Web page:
By Madeleine Logan

A programme in Ghana that mobilizes healers, healthcare workers and the community is proving a powerful ally in the fight against malnutrition.

GBULLUNG, Ghana, 1 May 2013 - When Hamdan’s face and body swelled up, his mother Ramatu did not know what was wrong with him.

In this part of northern Ghana, many parents believe that symptoms of illness in their children signify a curse from the gods or punishment from ancestors. Children are taken to traditional healers for spiritual intervention, rather than for medical care.

But a neighbour who saw the boy told Ramatu to take her son to the local clinic. The nurses there diagnosed Hamdan with severe acute malnutrition. They gave Ramatu a week’s supply of Plumpy’nut for therapeutic feeding, and taught her how to make nutritious food to treat severe malnourishment.   

“After two weeks, he’s looking better,” Ramatu says. “The swelling has gone down.”

A new approach

The clinic is part of a project called Community Management of Acute Malnutrition (CMAM), led by the Ghana Health Service, with support from UNICEF and the Canadian International Development Agency (CIDA). Under the programme, specially trained health workers and volunteers are sent out into communities to identify acutely malnourished children and refer them to local health centres. After initial treatment is provided at the health centre, mothers learn to care for their children at home.

Every Tuesday a malnutrition clinic is held at the Gbullung health centre.  Mothers are given a week’s supply of silver sachets filled with soft Plumpy’nut paste, which doesn’t need preparation or refrigeration.
Community health nurse Rashida Alhassan says the Plumpy’nut “works like magic”.

Nurses also teach mothers to prepare nutritious flour called weanimix, made from corn or millet with pounded soybeans or groundnuts. This is prepared as porridge and fed to children along with their daily Plumpy’nut ration.

In 2012, the Gbullung clinic recorded a cure rate of more than 85 per cent.

Accessible treatment

Malnutrition is associated with more than half of all childhood deaths worldwide, predominantly a result of poor child-feeding practices, food shortages or poor access to adequate sanitation and healthcare. In Ghana, 13 per cent of children under age 5 are moderately or severely underweight, according to the most recent data.

Clement Adams, a UNICEF Ghana nutrition officer, says that before the introduction of CMAM, many malnourished children in the country’s Northern Region had little access to treatment. There were only five nutrition rehabilitation centres spread across the region’s 20 districts, and hospitals are difficult to reach for many families.

Those who did seek distant medical care often dropped out. It was too big a burden for families to have women away from home, where they are relied upon to support the household and care for the rest of the family.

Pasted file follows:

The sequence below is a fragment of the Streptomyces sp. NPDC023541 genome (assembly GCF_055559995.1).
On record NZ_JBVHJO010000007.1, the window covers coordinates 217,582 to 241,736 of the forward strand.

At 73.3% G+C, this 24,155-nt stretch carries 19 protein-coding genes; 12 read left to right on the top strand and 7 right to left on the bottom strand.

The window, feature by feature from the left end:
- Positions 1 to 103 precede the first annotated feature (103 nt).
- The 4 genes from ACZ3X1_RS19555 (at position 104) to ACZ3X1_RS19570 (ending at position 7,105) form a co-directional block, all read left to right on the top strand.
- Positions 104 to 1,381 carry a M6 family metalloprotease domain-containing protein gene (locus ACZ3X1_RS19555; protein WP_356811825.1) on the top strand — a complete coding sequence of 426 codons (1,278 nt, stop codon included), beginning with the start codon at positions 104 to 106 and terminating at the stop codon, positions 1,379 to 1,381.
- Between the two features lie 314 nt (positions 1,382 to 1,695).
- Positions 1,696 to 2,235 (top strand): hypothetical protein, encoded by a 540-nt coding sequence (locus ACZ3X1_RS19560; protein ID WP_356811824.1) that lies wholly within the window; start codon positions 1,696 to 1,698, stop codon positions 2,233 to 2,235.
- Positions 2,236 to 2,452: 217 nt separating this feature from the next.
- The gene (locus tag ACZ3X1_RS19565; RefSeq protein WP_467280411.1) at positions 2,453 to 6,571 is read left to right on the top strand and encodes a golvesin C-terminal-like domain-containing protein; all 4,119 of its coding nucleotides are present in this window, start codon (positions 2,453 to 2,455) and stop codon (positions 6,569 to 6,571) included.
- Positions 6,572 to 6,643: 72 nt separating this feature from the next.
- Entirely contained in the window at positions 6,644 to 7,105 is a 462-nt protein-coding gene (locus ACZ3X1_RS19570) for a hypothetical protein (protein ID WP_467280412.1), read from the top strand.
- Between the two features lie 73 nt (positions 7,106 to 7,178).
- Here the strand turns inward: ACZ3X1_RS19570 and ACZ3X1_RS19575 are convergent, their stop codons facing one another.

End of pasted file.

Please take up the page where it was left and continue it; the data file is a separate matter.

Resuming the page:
Although children suffering from medical complications like hypothermia, hypoglycemia or severe dehydration are still sent for inpatient care at hospitals, CMAM has brought treatment for malnourished children directly into the home.

Changing attitudes

In communities like Gbullung, CMAM has also helped change attitudes about healthcare. 

To promote the understanding of malnutrition as a medical rather than a spiritual issue, UNICEF sponsored health workers to educate traditional healers about the causes of malnutrition and the new community-based treatment programme.

“We encouraged the soothsayers to continue to do the spiritual healing, but we asked them to also send the parents to the CMAM clinics,” Mr. Adams says. “We urged them that the child must also take Plumpy’nut.”

The focus is also on educating parents on prevention of malnutrition through proper infant and young child feeding. Community theatre, radio messages and house-to-house visits by health workers and volunteers are all part of UNICEF’s awareness campaign to encourage good feeding practices.

“This includes promoting exclusive breastfeeding, how to introduce food at 6 months of age, how many meals are needed a day and what foods are best for small children,” Mr. Adams explains.

At the same time, they are careful not to interfere with traditional practices.

“We don’t speak out against seeking spiritual assistance,” he says. “But we ask families to do both traditional healing as well as taking the Plumpy’nut. It’s such a huge belief – you can’t get over it overnight. But we’re making some inroads.”

Eventually, the support of traditional healers may prove to be the best asset in fighting malnutrition across the region.

“Mothers who are referred by the healers are happy to take the Plumpy’nut,” Mr. Adams says. “And as people see more children being healed at the clinic, the word spreads.” 



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© © UNICEF Ghana/2013
Ramatu brought her son Hamdan to a local health centre where he was diagnosed with severe acute malnutrition and given a programme of treatment. Local outreach has helped many families in northern Ghana have access to care.

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